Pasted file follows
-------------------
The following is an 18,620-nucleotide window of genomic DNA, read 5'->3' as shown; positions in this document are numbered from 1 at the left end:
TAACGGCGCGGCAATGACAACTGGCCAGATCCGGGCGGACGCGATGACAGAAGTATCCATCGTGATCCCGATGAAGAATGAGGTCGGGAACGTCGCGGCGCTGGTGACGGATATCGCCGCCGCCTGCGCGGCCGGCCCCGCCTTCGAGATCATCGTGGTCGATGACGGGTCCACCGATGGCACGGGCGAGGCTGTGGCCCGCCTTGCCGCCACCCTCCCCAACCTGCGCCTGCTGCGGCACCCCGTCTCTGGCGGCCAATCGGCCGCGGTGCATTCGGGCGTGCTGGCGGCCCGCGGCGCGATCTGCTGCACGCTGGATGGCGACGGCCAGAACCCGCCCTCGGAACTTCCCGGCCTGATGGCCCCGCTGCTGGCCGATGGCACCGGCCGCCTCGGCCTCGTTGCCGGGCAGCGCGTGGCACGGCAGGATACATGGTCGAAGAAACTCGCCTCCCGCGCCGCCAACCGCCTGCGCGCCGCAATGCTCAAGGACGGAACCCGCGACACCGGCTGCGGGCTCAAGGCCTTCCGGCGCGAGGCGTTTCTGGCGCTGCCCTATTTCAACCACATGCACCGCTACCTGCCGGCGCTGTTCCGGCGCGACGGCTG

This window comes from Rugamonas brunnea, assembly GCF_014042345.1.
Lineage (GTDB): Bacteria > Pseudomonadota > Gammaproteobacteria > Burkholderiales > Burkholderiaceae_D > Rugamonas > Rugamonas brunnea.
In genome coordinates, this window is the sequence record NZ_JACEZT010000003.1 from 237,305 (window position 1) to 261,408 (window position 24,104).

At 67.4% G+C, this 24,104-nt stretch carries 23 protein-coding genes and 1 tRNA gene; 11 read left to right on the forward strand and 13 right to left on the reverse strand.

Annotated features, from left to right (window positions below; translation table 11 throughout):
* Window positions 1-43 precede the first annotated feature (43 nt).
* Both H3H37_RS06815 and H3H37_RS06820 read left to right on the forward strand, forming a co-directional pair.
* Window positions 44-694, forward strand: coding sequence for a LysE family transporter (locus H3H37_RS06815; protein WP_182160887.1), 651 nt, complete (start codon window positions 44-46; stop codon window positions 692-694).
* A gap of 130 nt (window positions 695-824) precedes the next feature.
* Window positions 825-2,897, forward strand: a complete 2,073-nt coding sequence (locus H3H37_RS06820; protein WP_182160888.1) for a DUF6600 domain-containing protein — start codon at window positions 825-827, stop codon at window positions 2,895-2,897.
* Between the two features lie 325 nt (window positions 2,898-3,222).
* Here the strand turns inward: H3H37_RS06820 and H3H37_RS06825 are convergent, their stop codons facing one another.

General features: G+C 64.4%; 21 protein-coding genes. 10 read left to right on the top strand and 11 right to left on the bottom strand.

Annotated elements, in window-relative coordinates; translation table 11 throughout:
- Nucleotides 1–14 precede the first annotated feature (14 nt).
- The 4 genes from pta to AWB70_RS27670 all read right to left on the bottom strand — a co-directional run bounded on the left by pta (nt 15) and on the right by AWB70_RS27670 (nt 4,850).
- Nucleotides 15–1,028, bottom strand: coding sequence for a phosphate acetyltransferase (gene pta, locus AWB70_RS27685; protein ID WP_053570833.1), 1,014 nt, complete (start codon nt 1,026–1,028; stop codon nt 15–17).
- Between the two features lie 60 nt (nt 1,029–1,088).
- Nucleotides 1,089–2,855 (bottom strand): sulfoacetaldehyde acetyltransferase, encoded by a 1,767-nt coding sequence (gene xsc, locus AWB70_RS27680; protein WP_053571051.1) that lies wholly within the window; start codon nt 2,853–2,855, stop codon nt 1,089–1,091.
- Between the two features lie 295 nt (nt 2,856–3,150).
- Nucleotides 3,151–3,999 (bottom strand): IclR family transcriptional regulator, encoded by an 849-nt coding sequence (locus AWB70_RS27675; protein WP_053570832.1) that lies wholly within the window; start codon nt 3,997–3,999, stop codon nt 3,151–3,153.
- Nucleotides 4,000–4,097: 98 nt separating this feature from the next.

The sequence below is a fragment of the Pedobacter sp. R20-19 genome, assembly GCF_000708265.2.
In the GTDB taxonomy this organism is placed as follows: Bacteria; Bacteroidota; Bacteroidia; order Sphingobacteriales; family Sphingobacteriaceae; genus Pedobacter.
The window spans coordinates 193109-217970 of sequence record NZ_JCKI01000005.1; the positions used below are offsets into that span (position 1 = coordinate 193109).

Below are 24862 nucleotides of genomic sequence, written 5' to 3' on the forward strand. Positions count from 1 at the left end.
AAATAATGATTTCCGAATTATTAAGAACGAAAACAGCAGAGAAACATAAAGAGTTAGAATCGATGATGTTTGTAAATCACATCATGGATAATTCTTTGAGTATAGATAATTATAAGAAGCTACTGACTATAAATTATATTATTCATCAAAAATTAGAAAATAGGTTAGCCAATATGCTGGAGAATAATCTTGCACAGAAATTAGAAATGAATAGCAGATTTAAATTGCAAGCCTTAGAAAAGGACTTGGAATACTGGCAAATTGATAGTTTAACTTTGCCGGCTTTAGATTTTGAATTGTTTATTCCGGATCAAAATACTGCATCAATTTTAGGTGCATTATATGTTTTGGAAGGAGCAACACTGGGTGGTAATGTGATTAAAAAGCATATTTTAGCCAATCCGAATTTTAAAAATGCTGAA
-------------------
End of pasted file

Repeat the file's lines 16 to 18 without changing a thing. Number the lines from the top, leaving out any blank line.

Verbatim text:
Annotated elements, in window-relative coordinates; translation table 11 throughout:
- Nucleotides 1–14 precede the first annotated feature (14 nt).
- The 4 genes from pta to AWB70_RS27670 all read right to left on the bottom strand — a co-directional run bounded on the left by pta (nt 15) and on the right by AWB70_RS27670 (nt 4,850).